On this mission Lt. Randall Murphy became known as the "King of the Strafers", he was the top single mission strafer of the 8th, when he destroyed 10 aircraft. This may have been attributed to the new T-34 ammunition which was a high incendiary type designed to ignite the low-grade fuel in the German jets. Only group, squadron and element leaders were issued the new ammo. In the course of strafing they found the ammo burned so hot that it started grass fires, Murphy was a crack shot and whatever he hit went up in flames. Murphy was duly sent back to the U.S. to brief new pilots on combat strafing techniques, having thought it would be quite necessary for the invasion of Japan. Had it been, it would have been a boon for the strafers.

A few more missions through April, then the war ended quietly for the 56th on May 8th.

Click on images below to see larger images

Hasegawa kit built up well as usual. The masking and painting were more difficult than I had experienced in the past. Aircraft was painted all silver first, without the cowling and engine, then masked and painted the light blue color. Drying for several days then masked and painted the darker blue pattern. Cowling was painted and added to the model. Note the kit comes with the separate Fin Filet, that should be painted separately and glued last to the model. Also, photo-etched dive-flaps come with kit and are located just aft of the wheel wells. All D-30's and after came with dive-flaps. The Tamiya "M" model has the dive-flaps molded into the wing.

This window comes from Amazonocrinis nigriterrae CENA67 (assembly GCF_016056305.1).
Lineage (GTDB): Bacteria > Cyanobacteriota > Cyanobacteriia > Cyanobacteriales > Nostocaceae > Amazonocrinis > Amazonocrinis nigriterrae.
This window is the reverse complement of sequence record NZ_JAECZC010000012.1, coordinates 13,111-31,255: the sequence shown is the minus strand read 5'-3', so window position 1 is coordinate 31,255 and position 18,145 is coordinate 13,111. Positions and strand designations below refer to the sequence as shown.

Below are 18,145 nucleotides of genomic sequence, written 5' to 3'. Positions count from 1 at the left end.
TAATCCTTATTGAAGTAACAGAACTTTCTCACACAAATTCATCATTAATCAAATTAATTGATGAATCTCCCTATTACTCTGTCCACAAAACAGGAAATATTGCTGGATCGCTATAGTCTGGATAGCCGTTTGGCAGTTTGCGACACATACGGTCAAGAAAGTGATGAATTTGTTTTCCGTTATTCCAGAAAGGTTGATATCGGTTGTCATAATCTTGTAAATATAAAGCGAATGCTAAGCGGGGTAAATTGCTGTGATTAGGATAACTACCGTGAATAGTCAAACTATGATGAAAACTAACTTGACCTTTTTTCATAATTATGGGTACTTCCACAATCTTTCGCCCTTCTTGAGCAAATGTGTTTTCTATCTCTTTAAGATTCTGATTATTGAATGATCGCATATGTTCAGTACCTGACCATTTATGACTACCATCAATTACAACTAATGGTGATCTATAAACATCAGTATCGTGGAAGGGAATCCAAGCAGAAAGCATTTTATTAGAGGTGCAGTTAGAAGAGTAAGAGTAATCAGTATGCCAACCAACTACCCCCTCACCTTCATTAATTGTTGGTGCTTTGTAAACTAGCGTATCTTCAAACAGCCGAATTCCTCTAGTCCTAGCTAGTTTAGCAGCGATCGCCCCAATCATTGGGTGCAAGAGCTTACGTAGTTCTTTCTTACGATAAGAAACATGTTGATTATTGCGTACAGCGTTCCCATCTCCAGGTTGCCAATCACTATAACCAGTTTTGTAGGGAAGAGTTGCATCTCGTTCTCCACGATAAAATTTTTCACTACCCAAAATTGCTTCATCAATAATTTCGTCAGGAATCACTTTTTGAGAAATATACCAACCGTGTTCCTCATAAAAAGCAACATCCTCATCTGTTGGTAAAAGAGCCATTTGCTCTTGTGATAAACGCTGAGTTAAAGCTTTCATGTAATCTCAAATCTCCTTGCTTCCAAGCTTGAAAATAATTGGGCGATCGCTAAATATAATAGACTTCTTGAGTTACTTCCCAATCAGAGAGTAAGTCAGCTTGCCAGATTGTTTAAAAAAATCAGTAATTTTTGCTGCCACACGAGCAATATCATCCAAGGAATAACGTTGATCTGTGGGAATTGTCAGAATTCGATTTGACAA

The big problem was the silver lettering of the decals, they splintered to pieces even after use of a decal saver. So, scour the internet and only one other was found, ordered, it was overseas and took about 2 weeks to get. Finally, carefully add the decal saver, they went on ok, but, the silver had slightly smeared from the decal saver.

Lastly the wing tanks were added, yes this was one of the configurations used to give the 'M' the legs to travel as far as a "D" version without any drop tanks. 

Note: After the block number, Evansville aircraft were identified by the -RE suffix, while Farmingdale aircraft were given the -RA suffix. All 'M' versions were built at Farmingdale

Aircraft: "Fire Ball", P-47M-1-RA (421229) - Unknown disposition
Unit: 62nd FS, 56th FG
Pilot: Lt. Phillip G. Kuhn; 1 air kill, 4 strafing kills.

Model: Hasegawa 1/48, SuperScale - 48-997, P47D/M Thunderbolts 62nd & 63rd FS / 56th FG.

Tamiya sprays: TS-17 Aluminum, TS-86 Pure Red, AS-8 Navy Blue
Testers sprays: Intermediate Blue, Bright Blue 


  • 1. Zemke's Wolfpack - William Ness

  • 2. P-47 Thunderbolt in Action #67 - squadron/signal publications

  • 3. American Fighters Over Europe - FineScale Modeler

  • 4. Super Scale decals

  • 5. Instruction Sheet

Thanks to Steve for maintaining this fine site to provide articles.

Mark L. Rossman

Photos and text © by Mark L. Rossman